Live Review: Rebellion Festival 2023 – Thursday
Words: Dan Barnes
Photos: Tony Ghirardi / Dod Morrison
After cancellations, HITS and R-Fests, Rebellion returns to its more traditional half-a-dozen or so stages within the Winter Gardens itself, not seen since 2019. It’s something of a different line up this year too, with many of the usual heavy hitters sitting this one out, giving a few new acts the chance to step up and adding some variety to the Rebellion model.
An unfeasibly early start on Thursday sees furious Oi! mob Tear Up setting a fire under this year’s show with a no-holds barred set; Sidekick take us back in time with some good old punk and Red Bricks have fled the appalling weather in their native Germany to bring a Teutonic take on Street Punk to the Empress Ballroom. Pollypikpocketz bring an alternative take to the genre as David Delinquent & The I.O.U.s turn back the clock and conjure memories of The Clash. Also heading in from a weather-beaten corner of the continent is Deecracks from Austria, a power trio who mix positive messaging with agreeable tunes.
Healthy Junkies blend all manner of Punk’s sub-genres into a psychedelic whole, filled with melodic moments while being simultaneously glamorously Gothic and darkly grungy; and in Nina Courson they have the perfect voice for the three musicians. Ambition Demolition bill themselves as “old school but fresh Punk Rock” and that’s a fair assessment of this Cheltenham trio, who are all about the positive vibes.
The first real threat to Rebellion’s sanity comes in the form of Russian Thrashcore machine, Svetlanas, and the adage about being deadlier than the male is no better exemplified than in vocalist, Olga. As raw, energetic and downright as terrifying a performance as you’ll see all weekend, the four-piece are high-octane from the start and leave nothing on the table as far as performance is concerned. 16 Guns have a choppy guitar and vocal combination and are taking us all back to their prime with a fast-paced and direct set. Nineties So-Cal Punks, Narcoleptic Youth, are sharp and snappy from the outset, offering up the differences between cultures with Mini-Van Soccer Mom being straight out of the Bad Religion playbook.
Got to say I’m bitterly disappointed by Half Naked Headline blatant misleading, though the drummer is stripped to the waist, so fair dos to him; the three out-field players are more modestly attired and are all about the musical rage and anger and give Olga a run for her money in the aggression steaks. Eryx London begins the set with an atmospheric build that leans into sounding sludgy and ambiently post-punk, until a screaming guitar takes the band into a turn for the hostile. Control seem shocked by the turnout they get, but when you combine members of Intensive Care and Beerzone and create some hard hitting hooligan Rock N’ Roll, it’d be a shock if the Casbah wasn’t filled to the ceiling.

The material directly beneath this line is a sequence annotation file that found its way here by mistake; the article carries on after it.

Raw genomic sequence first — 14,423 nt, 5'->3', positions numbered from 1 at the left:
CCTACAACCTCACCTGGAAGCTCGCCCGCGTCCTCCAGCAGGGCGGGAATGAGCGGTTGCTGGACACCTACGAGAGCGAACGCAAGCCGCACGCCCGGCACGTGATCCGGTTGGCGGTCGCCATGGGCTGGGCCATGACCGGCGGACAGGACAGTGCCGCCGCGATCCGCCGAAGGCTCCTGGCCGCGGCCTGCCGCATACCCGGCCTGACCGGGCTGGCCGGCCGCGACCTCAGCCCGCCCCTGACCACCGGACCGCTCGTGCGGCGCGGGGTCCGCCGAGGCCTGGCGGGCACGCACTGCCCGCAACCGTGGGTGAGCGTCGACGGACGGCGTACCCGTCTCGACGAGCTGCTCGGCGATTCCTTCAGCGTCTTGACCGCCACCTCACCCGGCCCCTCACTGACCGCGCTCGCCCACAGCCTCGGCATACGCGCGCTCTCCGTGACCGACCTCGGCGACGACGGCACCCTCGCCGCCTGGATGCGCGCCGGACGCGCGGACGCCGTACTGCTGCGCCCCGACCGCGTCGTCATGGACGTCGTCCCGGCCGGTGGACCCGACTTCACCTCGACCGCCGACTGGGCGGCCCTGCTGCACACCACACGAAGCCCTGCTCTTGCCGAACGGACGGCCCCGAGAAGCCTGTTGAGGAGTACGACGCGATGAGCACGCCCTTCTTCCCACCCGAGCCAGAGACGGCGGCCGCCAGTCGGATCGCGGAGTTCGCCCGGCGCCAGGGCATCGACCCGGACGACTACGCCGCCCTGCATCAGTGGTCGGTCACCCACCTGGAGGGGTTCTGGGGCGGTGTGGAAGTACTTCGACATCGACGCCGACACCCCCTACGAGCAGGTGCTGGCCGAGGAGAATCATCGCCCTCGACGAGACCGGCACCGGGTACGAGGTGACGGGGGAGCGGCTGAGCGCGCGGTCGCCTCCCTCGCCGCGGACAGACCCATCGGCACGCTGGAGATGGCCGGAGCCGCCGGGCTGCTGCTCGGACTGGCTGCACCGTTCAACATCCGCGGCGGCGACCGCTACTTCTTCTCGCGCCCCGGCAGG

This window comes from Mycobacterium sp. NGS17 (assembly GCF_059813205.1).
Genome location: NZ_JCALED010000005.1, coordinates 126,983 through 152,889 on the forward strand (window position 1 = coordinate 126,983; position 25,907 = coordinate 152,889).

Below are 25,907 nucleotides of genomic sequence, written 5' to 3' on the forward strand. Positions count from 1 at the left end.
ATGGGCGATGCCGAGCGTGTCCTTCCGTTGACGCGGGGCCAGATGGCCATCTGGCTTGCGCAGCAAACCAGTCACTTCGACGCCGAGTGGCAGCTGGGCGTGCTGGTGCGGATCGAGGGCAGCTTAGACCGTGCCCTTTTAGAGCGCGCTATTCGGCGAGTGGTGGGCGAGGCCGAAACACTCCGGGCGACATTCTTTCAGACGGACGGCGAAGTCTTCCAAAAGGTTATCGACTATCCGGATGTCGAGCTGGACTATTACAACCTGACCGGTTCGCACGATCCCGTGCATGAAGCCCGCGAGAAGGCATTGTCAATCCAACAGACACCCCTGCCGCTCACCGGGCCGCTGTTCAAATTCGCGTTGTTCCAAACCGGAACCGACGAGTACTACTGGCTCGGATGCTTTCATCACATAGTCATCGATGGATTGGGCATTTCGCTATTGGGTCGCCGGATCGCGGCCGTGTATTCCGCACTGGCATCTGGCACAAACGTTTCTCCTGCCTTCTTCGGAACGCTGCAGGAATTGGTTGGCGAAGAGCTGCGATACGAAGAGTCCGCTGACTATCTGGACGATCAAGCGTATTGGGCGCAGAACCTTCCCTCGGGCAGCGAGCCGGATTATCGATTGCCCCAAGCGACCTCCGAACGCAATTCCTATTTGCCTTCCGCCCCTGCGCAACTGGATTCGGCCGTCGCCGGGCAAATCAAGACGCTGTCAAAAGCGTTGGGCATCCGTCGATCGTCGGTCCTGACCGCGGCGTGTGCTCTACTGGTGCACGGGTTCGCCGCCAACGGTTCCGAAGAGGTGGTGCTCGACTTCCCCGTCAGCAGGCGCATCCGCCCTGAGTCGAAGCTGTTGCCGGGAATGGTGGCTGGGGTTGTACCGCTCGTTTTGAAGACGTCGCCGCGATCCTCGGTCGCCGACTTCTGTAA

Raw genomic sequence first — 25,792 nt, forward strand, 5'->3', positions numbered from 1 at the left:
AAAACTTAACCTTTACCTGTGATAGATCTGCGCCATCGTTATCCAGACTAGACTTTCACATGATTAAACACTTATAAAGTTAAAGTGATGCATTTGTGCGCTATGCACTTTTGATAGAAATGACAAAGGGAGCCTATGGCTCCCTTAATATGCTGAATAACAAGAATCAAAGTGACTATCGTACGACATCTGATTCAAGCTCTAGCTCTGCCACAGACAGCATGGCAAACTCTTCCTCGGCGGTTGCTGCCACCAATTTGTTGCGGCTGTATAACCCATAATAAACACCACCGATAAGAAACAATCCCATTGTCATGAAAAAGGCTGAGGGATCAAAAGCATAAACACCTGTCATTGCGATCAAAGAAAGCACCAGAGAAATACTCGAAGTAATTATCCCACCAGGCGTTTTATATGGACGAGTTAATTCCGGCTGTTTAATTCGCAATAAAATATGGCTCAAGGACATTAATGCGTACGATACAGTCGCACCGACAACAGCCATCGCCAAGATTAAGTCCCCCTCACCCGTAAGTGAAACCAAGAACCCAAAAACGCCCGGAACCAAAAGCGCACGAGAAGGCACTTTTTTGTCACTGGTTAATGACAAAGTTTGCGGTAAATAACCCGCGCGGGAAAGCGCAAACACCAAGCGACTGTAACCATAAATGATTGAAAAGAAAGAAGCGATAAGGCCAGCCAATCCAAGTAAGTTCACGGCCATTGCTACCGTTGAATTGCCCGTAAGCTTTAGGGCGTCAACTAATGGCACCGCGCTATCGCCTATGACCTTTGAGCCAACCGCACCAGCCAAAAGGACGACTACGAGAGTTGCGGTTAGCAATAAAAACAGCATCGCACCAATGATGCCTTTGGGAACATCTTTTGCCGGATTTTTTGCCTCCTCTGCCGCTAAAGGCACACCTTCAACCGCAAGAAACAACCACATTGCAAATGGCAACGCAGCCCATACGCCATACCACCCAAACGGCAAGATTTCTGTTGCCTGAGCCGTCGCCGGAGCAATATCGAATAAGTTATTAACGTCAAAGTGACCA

Riskee & The Ridicule return after last year’s triumphal Rebellion debut with more of their Alternative take on the genre. Hard-edged punk is mixed with Urban beats and Hip-Hop to a rammed Empress Ballroom, who are lapping up the unsettling rhythms and fresh approach. I’m reminded at times of Frank Carter & The Rattlesnakes and can see a big future for this band. All the way from Brazil, Cólera make their English live debut after a career beginning back in 1979. Solid hits and big choruses show us what we’ve been missing all these years and make a host of new fans in the process. Viki Vortex & The Cumshots’ tunes might be simple, but they’re fast-paced and absolutely guaranteed to make your body move. For a festival, that’s really all you need.
A few weeks ago at Slam Dunk Festival Teenage Bottlerocket proved themselves to be serious contenders to Rancid’s throne with a huge performance of one-hundred-miles-per-hour Punk Rock. That was on the main stage at Temple Newsam and here, in the confines of the Empress Ballroom,
their set seems even more intense. It’s wall to wall ripping chugs and solid low ends, all delivered with a breathless energy. From the opening intro tape of Slayer’s Reign in Blood to the admittance of picking up some British slang phrases like ‘gutted’ and ‘taking the piss’, Teenage Bottlerocket’s third trip to the Blackpool seaside is a decided success.